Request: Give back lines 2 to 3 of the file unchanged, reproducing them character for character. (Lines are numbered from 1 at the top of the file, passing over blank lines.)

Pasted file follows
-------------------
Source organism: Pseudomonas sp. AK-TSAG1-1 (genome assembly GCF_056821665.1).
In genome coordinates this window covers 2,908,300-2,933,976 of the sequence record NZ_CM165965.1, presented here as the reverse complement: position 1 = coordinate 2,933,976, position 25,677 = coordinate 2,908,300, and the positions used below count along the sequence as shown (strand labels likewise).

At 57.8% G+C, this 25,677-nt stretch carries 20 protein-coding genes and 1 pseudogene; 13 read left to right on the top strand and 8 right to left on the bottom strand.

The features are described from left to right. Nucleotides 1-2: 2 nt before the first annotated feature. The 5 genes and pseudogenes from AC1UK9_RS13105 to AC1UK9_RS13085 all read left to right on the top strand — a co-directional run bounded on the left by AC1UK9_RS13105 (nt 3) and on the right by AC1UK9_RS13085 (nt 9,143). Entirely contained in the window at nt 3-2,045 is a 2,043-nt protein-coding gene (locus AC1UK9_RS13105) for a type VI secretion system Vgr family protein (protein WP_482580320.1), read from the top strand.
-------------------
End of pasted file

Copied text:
In genome coordinates this window covers 2,908,300-2,933,976 of the sequence record NZ_CM165965.1, presented here as the reverse complement: position 1 = coordinate 2,933,976, position 25,677 = coordinate 2,908,300, and the positions used below count along the sequence as shown (strand labels likewise).

At 57.8% G+C, this 25,677-nt stretch carries 20 protein-coding genes and 1 pseudogene; 13 read left to right on the top strand and 8 right to left on the bottom strand.